Editor's Note: The following text is a verbatim transcription of an article written by George W. Murdock, for the Kingston (NY) Daily Freeman newspaper in the 1930s. Murdock, a veteran marine engineer, wrote a regular column. Articles transcribed by HRMM volunteer Adam Kaplan. See more of Murdock's articles in "Steamboat Biographies".
No. 174- Berkshire
The tale of the steamboat “Berkshire” is yet uncompleted as the vessel is still in existence, but for the past two seasons she has not been in service, and it is doubtful as to whether she will ever again ply the waters of the Hudson river.
The steel hull of the “Berkshire” was built by the New York Shipbuilding Company of Camden, New Jersey, in 1907, and her engine was the product of W. & A. Fletcher Company of Hoboken, New Jersey. The dimensions of the vessel are listed as follows: Length of keel, 422 feet; overall length, 440 feet; breadth of beam, 50 feet six inches; over guards 90 feet; depth of hold 12 feet nine inches. The gross tonnage of the “Berkshire” is listed at 4300, with net tonnage at 2918. Her engine is the vertical beam type with a diameter cylinder measuring 84 inches with a 12 foot stroke.
The launching of the steamboat known to the Hudson river as the “Berkshire” occurred in September, 1907, with the name “Princeton” appearing instead of “Berkshire.” The vessel was originally built for service between New York and Albany under the banner of the People’s Line, but for some reason was not completed after she was launched. For almost six years the uncompleted steamboat lay off Turkey Point on the Hudson river, and finally in 1913 construction was completed and the “Berkshire” began her career on the Hudson river.
The People’s Line was always known to travelers of the river for its up-to-the-minute steamboats. Their vessels were the last word in steamboat construction with comfortable accommodations and luxurious furnishings- and the “Berkshire” was no exception. If there was anything lacking in the make-up of the “Berkshire” that would add to the safety and comfort of the passengers or the beauty and stability of the craft, it had not yet been invented or discovered.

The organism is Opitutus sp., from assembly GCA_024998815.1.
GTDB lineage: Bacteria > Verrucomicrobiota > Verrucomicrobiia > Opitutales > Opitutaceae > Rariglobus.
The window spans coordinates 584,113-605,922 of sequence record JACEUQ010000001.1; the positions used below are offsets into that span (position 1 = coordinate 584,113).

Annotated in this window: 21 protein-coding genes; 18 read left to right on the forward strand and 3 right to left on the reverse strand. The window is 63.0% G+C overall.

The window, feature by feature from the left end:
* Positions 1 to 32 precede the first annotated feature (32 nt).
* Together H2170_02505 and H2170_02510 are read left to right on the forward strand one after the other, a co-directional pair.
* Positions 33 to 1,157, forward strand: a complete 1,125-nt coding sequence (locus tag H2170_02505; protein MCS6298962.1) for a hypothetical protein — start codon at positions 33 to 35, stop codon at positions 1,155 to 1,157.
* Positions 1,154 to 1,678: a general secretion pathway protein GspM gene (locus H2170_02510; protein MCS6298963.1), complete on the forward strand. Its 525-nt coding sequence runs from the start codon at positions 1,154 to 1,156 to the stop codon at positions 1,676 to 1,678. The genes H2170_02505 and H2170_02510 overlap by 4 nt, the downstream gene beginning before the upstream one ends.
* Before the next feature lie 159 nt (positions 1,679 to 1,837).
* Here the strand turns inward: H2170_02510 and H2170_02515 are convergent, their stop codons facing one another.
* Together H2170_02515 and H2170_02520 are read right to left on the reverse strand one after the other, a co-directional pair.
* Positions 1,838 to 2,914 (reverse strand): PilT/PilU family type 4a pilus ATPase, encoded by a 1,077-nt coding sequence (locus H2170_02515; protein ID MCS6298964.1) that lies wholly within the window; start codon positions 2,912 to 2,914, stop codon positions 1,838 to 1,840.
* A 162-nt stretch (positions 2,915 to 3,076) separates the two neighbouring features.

In 1913 the “Berkshire” entered service, running on the Albany route in line with the “C.W. Morse,” and taking the place of the steamboat “Adirondack.” The latter vessel was laid up as a spare boat. With accommodations for 2,000 passengers and an average speed of 18 miles per hour under ordinary conditions, which could be increased to 20 miles per hour if necessary, the “Berkshire” son proved to be a popular vessel with river travelers. She boasted passenger elevators, a palm room, café and smoking room on the upper deck, richly furnished salons, and other modern features of river travel.
The “Berkshire” and the “Fort Orange,” formerly the “C.W. Morse,” were in regular service as night boats running to Albany in 1927. The “Berkshire” continued on the Hudson river until 1937- running in line with the “Trojan” during that season; and then she was laid up at Athens, where she has remained without turning a wheel for the past two seasons. Whether or not the “Berkshire” will again appear in regular service is unknown, but with the decline in river travel, followers of the steamboats are inclined to believe that the next trip of the “Berkshire” will be her last- to the scrap heap.
In 1941 the U.S. Government took an option on the “Berkshire.” She was towed to Hoboken, New Jersey on January 31, 1941. On June 25, 1941, “Berkshire” was towed to Bermuda to be used there as quarters. After the war she was broken up in Philadelphia.
George W. Murdock, (b. 1853-d. 1940) was a veteran marine engineer who served on the steamboats "Utica", "Sunnyside", "City of Troy", and "Mary Powell". He also helped dismantle engines in scrapped steamboats in the winter months and later in his career worked as an engineer at the brickyards in Port Ewen. In 1883 he moved to Brooklyn, NY and operated several private yachts. He ended his career working in power houses in the outer boroughs of New York City. His mother Catherine Murdock was the keeper of the Rondout Lighthouse for 50 years.
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